St. Cloud Times from Saint Cloud, Minnesota on November 15, 1937 · Page 8
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St. Cloud Times from Saint Cloud, Minnesota · Page 8

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Monday, November 15, 1937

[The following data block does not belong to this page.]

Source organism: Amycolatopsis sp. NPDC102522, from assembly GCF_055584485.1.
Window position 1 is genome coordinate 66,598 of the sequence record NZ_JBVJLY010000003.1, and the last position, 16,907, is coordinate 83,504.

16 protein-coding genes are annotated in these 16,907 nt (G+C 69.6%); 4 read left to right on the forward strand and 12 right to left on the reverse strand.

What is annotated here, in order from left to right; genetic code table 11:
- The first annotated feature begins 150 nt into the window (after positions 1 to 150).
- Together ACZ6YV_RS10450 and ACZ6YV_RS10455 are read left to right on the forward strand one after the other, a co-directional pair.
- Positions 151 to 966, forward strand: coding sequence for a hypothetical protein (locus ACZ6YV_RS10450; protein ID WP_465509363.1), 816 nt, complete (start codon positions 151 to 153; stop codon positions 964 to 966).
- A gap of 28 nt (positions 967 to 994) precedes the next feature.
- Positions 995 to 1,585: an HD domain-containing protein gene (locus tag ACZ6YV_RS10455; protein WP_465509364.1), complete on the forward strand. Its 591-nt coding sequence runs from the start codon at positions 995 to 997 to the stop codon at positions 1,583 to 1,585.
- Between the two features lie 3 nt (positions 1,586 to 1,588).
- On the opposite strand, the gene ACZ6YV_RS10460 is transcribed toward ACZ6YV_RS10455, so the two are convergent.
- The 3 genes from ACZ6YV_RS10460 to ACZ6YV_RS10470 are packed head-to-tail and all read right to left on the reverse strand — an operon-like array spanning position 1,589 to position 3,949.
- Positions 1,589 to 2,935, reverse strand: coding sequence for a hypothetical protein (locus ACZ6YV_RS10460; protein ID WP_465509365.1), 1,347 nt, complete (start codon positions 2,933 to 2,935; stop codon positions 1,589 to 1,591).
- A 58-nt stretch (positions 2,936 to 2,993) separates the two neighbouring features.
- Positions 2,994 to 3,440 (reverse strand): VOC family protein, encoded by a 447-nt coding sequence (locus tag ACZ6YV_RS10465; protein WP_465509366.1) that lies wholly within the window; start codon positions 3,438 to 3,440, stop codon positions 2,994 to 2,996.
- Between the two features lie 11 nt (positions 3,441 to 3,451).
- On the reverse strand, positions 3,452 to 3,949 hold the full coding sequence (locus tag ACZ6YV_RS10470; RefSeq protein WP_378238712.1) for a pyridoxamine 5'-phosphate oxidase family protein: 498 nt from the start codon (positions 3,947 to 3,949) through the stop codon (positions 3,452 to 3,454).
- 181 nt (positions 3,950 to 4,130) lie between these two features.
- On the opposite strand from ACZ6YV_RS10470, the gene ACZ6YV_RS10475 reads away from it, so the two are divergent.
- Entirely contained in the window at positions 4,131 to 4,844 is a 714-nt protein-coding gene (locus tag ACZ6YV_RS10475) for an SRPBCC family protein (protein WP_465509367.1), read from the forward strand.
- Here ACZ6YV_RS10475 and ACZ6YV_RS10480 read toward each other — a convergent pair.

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I) PAGE EIGHT DAILY TIMES AND DAILY JOURNAL-PRESS, ST. CLOUD, MINN. MONDAY, NOVEMBER 15, 1937 SEWER PROJECT STARTS TODAY 55 Men Employed on Extensions to Continue All Winter. Work started today with 55 men employed on ' two units of a new sanitary sewer project to St. Cloud which will continue all winter, according to Harry Phinney, district WPA director. The two units undertaken at present are continuations of the old lines In various parts of the city. One of the, units is located at Lake George on Ninth avenue south and Second street. The other is at 11 avenue north and 12 V4 street. As soon as these are finished the men will start on other units until some six or eight jobs are completed in the city, all part of an extensive system of sewer extensions this winter. Also starting work today was a small crew of men on constructing stone steps from the pavilion in the tourist park to the board walk at the foot of the hill leading to the islands of the State Teachers college. At present a set of board steps have been used further north in the park but these will be replaced by new steps of granite. This project is just a continuation of several park jobs carried out in the past by the Works Progress Administration. LEGION THANKS FROLIC PATRONS Three Day Fun Festival Is Success, Chairman Geo Meekes Says. St. Cloud Legionnaires thank everyone for the interest and cooperation shown the American Legion in assisting in making the fun festival a success, George Meekes, general chairman, said this morning. The attendance Saturday night, the final night of the three-day festival to raise funds for the state convention of the American Legion, was especially well attended and the Legion is well satisfied with the interest shown, Meekes said. Booths and concessions,' country store, adult and children's beano were all part of the three-day program which began at the armory Thursday and continued through Saturday. Following the regular program a dance was held each night of the festival which helped make the program a success financially. Medical Association Will Meet Thursday Dr. Gordon Kamman, St. Paul, and Dr. Hilbert Mark of the state board of health will be the guest speakers at a meeting of the Stearns-Benton County Medical association to be held at the Hotel Breen Thursday night, Dr. J. N. Libert, in charge of the arrangements for the meeting, said this morning. HERZOG IS HOST Members of the Stearns county commission and their wives were entertained Sunday evening by Commissioner and Mrs. Lawrence Herzog at their home near Mel rose. There was a dinner, followed by cards. Special Lump, $1 fl.1 Q ton Illinois Lump, Q Hauck Coal & Supply Phone 1471 Income Taxes Do you know that substantial savings may be made in your income taxes by scientific reduction methods? Reginald H. Slaney - CP. A. (111.) Federal Tax Attorney P. O. Box 188 Tel. 102-J Make This Test No. 1. Jack-up rear wheels, block front wheels. No. 2. Warm-up engine. No. 3. Block speedometer at 20 miles. No. 4. Add 2 ounces Pyroil "B" or "W" to each quart of oil and 1 ounce "A" to each 5 gallons on gasoline. No. 5. Run for a few minutes and the. speedometer will show an increase in speed up to 8 miles. THIS IS NOT MAGIC! No. 1. Pyroil gives perfect lubrication. No. 2. Reduces friction and wear. No. 3, Increases gasoline mileage. In cold weather Pyroil film surfaces effect easier starting, reducing drain on battery and protects bare metal parts against damage until cold oil circulates. McLEOD DARNSDALL STATION 7th AVE. and 1st STR. SOUTH ACROSS FROM DRS. STANGL-LEWIS Dates to Remember NOVEMBER 15 Melrose Farmer-Labor educational meetings. 15 St. Cloud Benton Fair stockholders meet at community center. 15 St Cloud Dad's night at Central Junior high. 15 Luxemburg 4-H club meeting. 15 Sauk Rapids Civic meeting to discuss juvenile delinquency. 15 Albany C. O. F. holds membership drive. 16 Collegeville Parish card party. 16 St. Cloud Concert by Minnesota 8 P. M. 16-17 Foley Fall grain show. 17 St. Cloud Medical detachment, dinner. 17 St. Cloud Eagles hear St. Johns glee club sing. 17 St. Cloud Regional meeting of League of Minnesota Municipalities. 17 St. Augusta Weekly card party. 18 St. Cloud Police benefit dance at New Granite City Coliseum. 19 20 Music and Drama- group presents children's play Heidi at Para mount at 4:30 p. m. on the 19th and 10 a. m. on the 20th. 20 21-22 Little Falls St. Francis high school gives "Let No Man." 21 St. Joseph St. Benedict's college students give "Quality Street," Barrie play. 22 St. Cloud Annual Ladies' Night of St. Cloud Kiwanis club. 22 St. Cloud Turkey party in K. C. hall. 23 St. Cloud Elks turkey bazaar. 24 St. Cloud K. C. Thanksgiving dance. 25 All towns Red Cross roll call ends. 25 Sauk Centre Annual firemen's ball. 28 St. John's Catholic Federation Unit meets. DECEMBER 5 St. Cloud Elks' memorial service. 6 St. Cloud Kiwanis dinner for football lettermen of St. Cloud schools. 7 All Villages Annual election. 7 Cold Spring Voters decide municipal liquor store Issue. 3 FAT LAMBS BOUGHT HERE Businessmen Will Have Meal of One 4H Project. Several animals shown by 4-H club boys and girls In this part of the state have been purchased by St. Cloud organizations and firms. The Chamber of Commerce has purchased the 85-pound fat lamb belonging to Carl and Celestine Maus, of Luxemburg. It will be served later at a special dinner ar ranged for the Chamber of Commerce. William Wachter, manager of the Breen hotel, has purchased the 65-pound lamb belonging to Byran Barrett, of Clearwater, a member cl the Lynden 4-H club. The Recreation hotel has purchased the 120-pound fat lamb belonging to Irene Knafla, of Sauk Rapids. All animals brought 20 cents per pound so their exhibitors. CROW RIVER TO BE DISCUSSED Public Hearing on Flood Control Slated at AnOka. A hearing on flood control of the Crow river, which rises in Stearns county, goes through Meeker and Wright counties and empties into the Mississippi near Anoka, will be held in the city hall at Anoka at 1:30 p. m., November 19, according to information received here by Postmaster John Henry. The Crow was an important river in pioneer days in operating many small flour mills. In recent years the summer residents of Lake Minnetonka have tried to put over a project to have the river diverted from its present course and switched ito Lake Minnetonka, not only to raise the level of that body of water, but also to keep a continuous flow over Minnehaha falls. Whether or not the hearing at Anoka is in regard to diverting the river into the lake is not known. It would be an expensive project, paid for the Minnetonka property owners, but many of the farmers residing along the river course do not wish to have the water taken away from them. Police Seeking Hit-Run Motorist Here A hit-run motorist, is being sought by police after he knocked down a pedestrian at Seventh and St. Germain about 5:40 oclock Saturday afternoon. Henry Chirhart, 3016 Third street north, was uninjured but had a pair of glasses broken when struck by a car which sped on. No license number was obtained but police have a description of the car. Symphony Orchestra, Junior High National Guard, annual turkey Elks Turkey Night Party November 23 Annual turkey night at the Elk's club will be Tuesday night, November 23, officers of the club announce today. Exceptionally fine birds have been obtained and the lodge will be open to all, who wish to attend. A free lunch will be served to all who attend the party. MELROSE HOLDS F-L GATHERING Educational Meeting Is Scheduled Tonight at City Hall. A meeting of Farmer-Laborites Is slated this evening at Melrose at which legislative topics will be discussed in an educational manner by several speakers. The meeting starts at 8 oclock and will be held in the city hall. Rep. John J. Kinzer will be the main speaker at the session. He is the new sixth district organizer for the Farmer-Labor party. Charles Ommodt, state commissioner of agriculture, and Harold Peterson, secretary of the Minnesota Farmer-Labor association, one of the mast popular speakers in the party, also are scheduled. The meeting Is open to the public. TOURNEY DRAWS CROWD OF 300 K. C, Isabellans, Hosts at Skat, Bridge, 500 Party Sunday. More than 300 card players attended the tournament sponsored Sunday by the Knights of Columbus and the Daughters of Isabella. The skat tournament was attended by about 150 men and winners of the awards have not as yet been named due to the fact that the job of assembling the score.! has not been completed. The top prize was listed at $75. Contract and auction bridge and 500 was played at the tournament of the Isabellans. About 160 players participated. Awards given at this tournament also will be announced later. Ertl Mishap Suit in District Court The case of Math J. Ertl versus M. J. Thomas and Pat Thomas, known as the Thomas Brothers, !s now being heard in district court before Judge J. B. Himsl. It is the contention of Ertl, the plaintiff, that while he was clearing brush from beside the road, a trailer bunkhouse, behind a Thomas Brothers' truck, became detached and struck him, permanent injuries being the result. Two other cases, Mr. and Mrs. Peter Welz versus , the Central Minnesota Mutual Benefit association and D. H. Lansing versus F. J. Boese, were settled out of courf. Up to this time the court is functioning on schedule, it was announced, and the next' case to be heard will be that of Paul Edwin Fredeen versus Pierre C. Pilon. 30 Jews Arrested for Holy Land Riot Jerusalem (AP) More than 30 Jewish revisionist leaders were arrested today, presumably as a result of violence here yesterday in which six Arabs and a Jew were killed. An Arab "revolutionary committee" was said to have posted signs near the Sea of Galilee summoning all armed Arabs to revolt against the British mandate. Reports circulated here that Arab leaders had set November 18 for an uprising or demonstration. Philadelphia Thomas Horan's day off put him in a hospital. A hcutepainter for 25 years, he had his first fall vesterdav Daintina his jown home. CHINESE HEROES OF '32 CAMPAIGN REGAIN PRESTIGE 19th Route Army Chiefs Accepted by Nanking as Real Patriots. Nanking, (UP) The great surge of national feeling brought about by the Japanese invasion of China has swept aside all former differences among the country's civil and mili tary leaders. It has brought back to Nanking many political exiles who a few months ago were all but outlaws in the eyes of the government. Among these are the former commanders of the 19th Route army, which gain ed worldwide fame and admiration during Its long-drawn defense of Shanghai in 1932. The first to return was Gen. Tsai Ting-kai, field commander of the army and the outstanding hero of the 1932 war. As soon as he came he dropped his well-cut Western suits and the civilian manner he had acquired abroad, donned uniform and left for the front. Garrison Head Also Back. Now he has been followed by Gen. Chen Ming-shu who, as garrison commander of Shanghai and Nanking, was his superior officer in 1932. General Chen is more remarkable as a political than as a military figure. An old Kuomintang revolutionary and former governor of Kwantung, he was the founder of the "Chinese ( Social-Democratic Party" and for a long time a source of irritation to the government. In 1933 he led the 19th Route army in a rebellion in the course of which a "people's government" was proclaimed in Foochow with himself as chairman. This government de manded war against Japan and reconciliation with the Red army. Al though the rebellion was quickly crushed, its slogans continued to reverberate and were voiced again by the Canton-Kwangsi rebels of 1935 and the leaders of the Sian revolt last December. Today, when they have become the policy of the government, General Chen and other exiles are returning to Nanking not as pardoned rebels but as recognized patriots. Hsu Chien Welcomed. With General Chen came the for mer commander-in-chief of the 19th Route army, Gen. Chiang Kwang-nai, and Gen, Oung Chaoyuan, bespectacled English-speaking director of the heroic defense of the Woosung forts during the first Shanghai conflict. Another, non-military member of the group is George Hsu Chien, a fiery old radical who, as a leading figure in General Chen's Social-Democratic party, was one of the moving spirits of the Foochow "people's government." Thus the 19th Route army has returned, in the person of its leaders, to the national capital. But it has returned only in an abstract sense, because the army itself long since has been disbanded and even its name was abolished when the prestige it carried was lvirnessed to anti-government aims. The heroes of Shanghai were broken on the wheel of internal struggle when the government sought to escape the catastrophic solution which it maintained was inevitable and which has sines proved to be so. DAKOTA TRIBUTE TO PATHFINDER Pembina State Park Cairn Stands as Shrine to Joseph Rolette. Pembina, S. D. (UP) Atop a tree-covered hill in Pembina state park stands a cairn as a shrine to the valorous deeds of frontiersman Joseph (Jolly Joe) Rolette, pioneer transportation king of the Red River Valley. The monument, dedicated recently, commemorates the one-time Pembina postmaster who died in 1871 as a frontier leader and pathfinder. Born in Prairie du Chien to wealthy French parents, Jolly Joe forsook an education in exclusive New York schools for a rugged life in the wilds of North Dakota. Adventurous As Boy As history records it, father Rolette decided his son was too adventurous for the quiet life in Eastern schools when young Joe took to parading up Broadway in buckskins and carrying a Daniel Boone rifle. The elder Rolette got Joe a job with a large fur company and before Joe was out of his 'teens he was sent there to lake charge of the concern's post. He remained here until his death 66 years ago. Was Transportation King Rollette was credited with Inventing the so-called Red River cart in 1842 and a year later there were 5,000 of the vehicles making the long trek between St. Paul and Fort Garry. For years following he ruled as transportation king of the region. Finding the transportation busi ness too commonplace for his ad venturous spirit, Rolette embarked into politics and was elected to the Minnesota territorial house in 1853. Later he became postmaster here and also served as customs collector. Exports of food products from the United States during the first nine months of this year were valued at $173,189,000, an increase of 15 per cent over the exports in the corresponding period of 1936. Latin-American does about one-'rhird of its total trade with the United States. IL DUCE SEES THE TRAGIC SIDE of war and sympathy show; in the face of the Italian premier as he interviews the widow of a "volunteer" slain in the Spanish war. Mussolini awarded medals for valor to 85 Italians at a special Roman ceremony ' honoring those who fell in Spanish1 warfare. Fort Worth Receives Rare Frontier Relic Collection Fort Worth, Tex. (UP) There are collections and collections of old relics, Indian arrowheads and frontier weapons, but few can compare with the mass of material that W. J. Layland, Cleburne plumber, has amassed. Layland operates a plumbing busi ness In Cleburne, but his business seldom interferes with his hobby of collecting relics, and today it is dfificult to separate the relics in his shop from the plumbing fix turesa modernistic bathtub may be found filled with Indian beads, arrowheads and a mass of head dresses. Layland' has been collecting his material for nearly 50 years, using the mountains and plains of West KINGMAN REEF TO GET COLONY Uninhabited Coral Atoll to Be Station for Sailing Vessel. Seattle (UP) The battered old sailing vessel, Margaret F. sterling, long destined to a watery grave, is being reflnished and will serve as a station ship for Pan-American Air ways, at Kingman Reef, 1,000 miles southwest of Honolulu. Giant clipper ships, winging their way between San Francisco and New Zealand, will use the windjammer as a supply base. Diesel engines, propelling twin screws, are to be installed aboard the schooner as auxiliary power, but she will proudly billow her sails to the winds in the voyage to the reef, an uninhabited coral atoll, about 7 miles long and 5 miles wide. The ship will be equipped with a short-wave wireless set, radio beam apparatus and powerful electric searchlights to direct flights of the big clipper ships. And the name, Margaret F. Ster ling, which she has borne since being shot down the greased ways in Victoria, B. C, in 1919, will give way to Four Winds. Just before a new Douglas fir mast, 108 feet long, was lifted over the side to the vessel's deck to be fitted, her master, Capt. Halvor Mik-kelsen, placed a new 10-cent piece in the heel of the big stick. "That'll keep away the jinx," he said. The clippers will hop from San Francisco to Honolulu, 2,410 miles; from Honolulu to Kingman Reef, 1,100 miles; from Kingman Reef to Tutuila Island of the Samoan group, 1,600 miles, and from Tutuila to Auckland, N. Z., 1,800 miles. Rattlesnake Errs by Choosing Wrong Forestry Lookout Hot Springs, Ark. (UP) Friendliness of a rattlesnake at a Ouachita National Forest lookout near here resulted in its death. The .snake,, named "Old Spot" by the forestry lookouts, had loitered near the tower atop Oak mountain for two years, "chumming" with th observers. In the cool of the day the snake could be found at the foot of the tower, waiting for his human companions to come down and "play with him." Recently a new helper who was not so familiar with the snake's ways was assigned to the tower. The helper was hanging up clothing one morning when "Old Spot" crawled up the hill. The reptile was playful, but the lookout thought the snake meant business. "Old Spot" got too close. Now he won't come back for any more games. "Old Spot" was one of three rattlere that were seen around in the vicinity of the lookout tower. A little later one of its mates was found dead. The third reptile, sensing a change in attitude, apparently found a new home. It hasn't been seen since in the vicinity of the tower. Forest rangers said that the tnakes were wild, but that thoy never had tried to bite anyone. Forest w orkers even had fed - insects tQ "Old Spot." and Southwest Texas as his happy hunting grounds. His summers are spent in searching for relics and he says that he has 12 packing box es "full of the stuff." Recently Layland offered to give the entire collection to the city of Fort Worth, if a fireproof building would be provided. After Fort Worth sent several authorities to inspect the collection, the city quickly re plied that such a structure would be provided. Experts said the collection is the best of its kind in America. The collection includes prehistor ic bones, defense weapons of all types, more than 100 firearms, ranging from ancient flintlocks to modern revolvers, and several saddles that belonged to such noted characters as Kit Carson and Buffalo Bill Cody. There are 3,000 arrowheads; Indian skulls with ar rowheads imbedded , in them, and various types of hatchets and knives in the small shop at Cleburne. The material will be moved here as soon as a fireproof building has been supplied. TOBACCO BELT GETS BIG CUT OF PROSPERITY Prices Up 6 to 15 Cents and North Carolina Has Bumper Crop. Raleigh, N. C. (UP) While the rest of Dixie is worrying over the doldrums of the cotton market, farmer.3 of the North Carolina tobacco belt are experiencing one of their best seasons in history. With prices averaging from 6 to 15 cents a pound higher than last year and a record crop in sight, Tar Heel growers expect to realize $130,000,000 or more from sale of the golden leaf. Less than half of the estimated crop of 600,000,000 pounds has been hauled to the auction floors, but already . farmers have received $58,297,303 in cash from the buyers of the big tobacco companies. Since it s the usual procedure to sell the low grade tobacco early in the season and save the choice leaf for the final months, tobacco experts predict that the yet unmarketed part of the crop will bring even higher prices. The marketing season continues through the winter until about Feb. 1. Grown on Small Farms North Carolina produces about three-fourths of American flue-cured tobacco. Most of it is grown on small farms, and it is all mar keted at open auction in upward of 50 North Carolina cities. The farmers haul wagon and truck loads of leaf to large warehouses, where it is stacked in long rows. Then the auctioneer and sets of buyers move down the rows, each pile being sold to the highest bidder. , Last year the average price paid for a pound of tobacco on North Carolina markets was slightly more than 22 cents. This season, the auctions opened at 25 cents a pound and have been steadily rising. Statisticians predict the average for the entire season will be nearly 35 cents a pcund. . Buying Market Boonu The steady flow of cash from the giapt tobacco companies Reynolds, American, Imperial and the others is the lifeblood of North Carolina commerce and business of all kinds. Tobacco farmers with hundreds and sometimes thousands of dollars In their pockets for the first time in a year are ready spenders, and they quickly make all the purchases that have been delayed during the planting and harvesting seasons. New automobiles, washing machines, new clothes, furniture, farm implements, as well as many smaller necessities and luxuries, attract the flood of tobacco dollars. The resulting commercial awakening is felt by every business man and tradesman in the state. The unusually high prices this yrar, coupled with the bumper crop, have heightened the effect of Underground Missouri Lake Contains Furry Type Trout St. Louis (UP) A fur-bearing fish, caught in an underground lake on a Pulaski county, Mo., farm, may be a reversion to a possible ancient type of piscatorial life. But, professing to be more of a fisherman than a biologist, Frank F. Wielandy, former Missouri state game and fish commissioner, prefers to let science decide what manner of fish had chosen to strike his line. . The fish was taken out of what is called the trout pond on the acreage known as the Blue Bird Farm owned by the Wielandys and located near WaynesvHle, Mo. It was mounted and brought to St. Louis to be placed on exhibition. The fish resembles a trout in every respect except that it has a rich coat of fur completely covering its body in longitudinal stripes, brown and grayish-yellow, much on the odrer of a chipmunk. The stripes run from snout to tail. "I nominate it for a yeading place In the book," Wielandy said, "for I doubt if there will be ever another freak just like this. ' In life it would weigh about two pounds. It has the head, jaws and snout of a trout. I frankly admit I can't explain It." Wielandy suggested that inbreed- the seasonal boom in the state. Vast Manufacturing Business Located in the state also are the largest cigarette and tobacco man ufacturing plants in the world, and they contribute to the fall up swing of business by employing large numbers of men and women. North Carolina tobacco factories this year will manufacture more than $500,000,000 worth of cigarettes alone, in addition to smoking tobacco, snuff and chewing tobac co. State and Federal governments take their share of the flood of tobacco money. In addition to its direct tobacco taxes, the state government received revenue from a 3 per cent general sales tax, which is greatly increased by the stimulated retail business of the marketing season. The Federal government collects more than $300,000,000 annually in the state, most of which is the excise tax on cigarettes. SANITARY HEADQUARTERS for THANKSGIVING POULTRY as Picnic Ham, it- 1 6c ; PIGS Lean-Center Cut Sauer Kraut, FEET PORK 14 n STi r VIC Frankfurters, 4 0 Lb. 5C CHOPS, lb. .. C I to poa 18C S3r Macaroni or Spaghetti 4 pkgs. 1 9c Smmmmm il w Clinic 10-6h I Bldg. NJ Ave. No. I A QUITTDNGf BUSINESS . EVERYTHING GOES kjJOWN AGAIHJ BE HERE TUESDAY 10 SILK DRESSES -Its E 30 WINTER COATS Its. $5 62 SILK DRESSES ItV 3 COTTON BLOUSES SH 25c SALE CONTINUES UNTIL , EVERYTHING IS SOLD OUT. BARGAINS YOU CAN NOT AFFORD TO MISS DANCE .... TUESDAY, NOV. 16th f Music by RED SIEVERS and HIS 11 ARTISTS V "SWINGIN' LIKE MAD" V t Crystal A Thurs., Nov. 18, FREE WEDDING DANCE, Old ana new Time T Y Music. Sat., Nov. 20, ART GARRY and HIS 12-PIECE ORCH. 4 - . . nu. . W ir.vl n.nnn. nf K Vara 4 Music, oai., nov. u ni 1 Good Dancing Floor Ballroom Heated-10ci Leaving GlU'i Taxi Office, Grand JJL room 1 A. M. WEDDING DANCE Featurinf SLIM JIM and His appearance berore Auvtwi. Comlnf Thursday, Nov. 18th, POLICEMEN'S BALL. Saturday, Nov. 20th, REUNION DANCE of the largest family in the NORTH, west. Mr. and Mrs. Frank Kostreba, Holdingford, Minn., and their twenty-one children. Featuring: the TRAVELING TRAMPS. Also WEDDING DANCE, riven by Conrad Lltchy and Irene Betker. Sunday, Nov. 21st, AL MENKE and His Orchestra in Last Modern Dance Before Advent. AIR-CONDITIONED AND HEATED ing had produced a reversion to some long extinct type of fish. The pond in which the' fish was taken was a small one. It was stocked by Wielandy. The fish was caught on an ordinary line with a young mouse as bait. Autos rank second only to food in family budgets in 24 towns of the western states, the department of agriculture reports. Three-fourths of all women professional workers in the United States are school - teachers and nurses. o Red Owl o FANCY STEER Short Ribs Lb. iOjc MILK FED VEAL STEAK, lb. 15c SUBSTITUTE LARD, lb, ....... I2jc national Meat Market airioin or Dhort 1 fC Cut Steaks, lb. LEAN PORK CHOPS, lb. . 19c Summer Sausage, lb. . . . . . 17c Peters 4 7r Bologna, lb. .1 I W MARKET R04 St. Ger. Str. AT 9 A. M. SHARP Ball RccmS Grand Central 9, 9:30, 10. Leave Ball- V NEW GRANITE CITY COLISEUM ST. CLOUD TUESDAY, NOV. 16th ROUGH RIDERS in their last t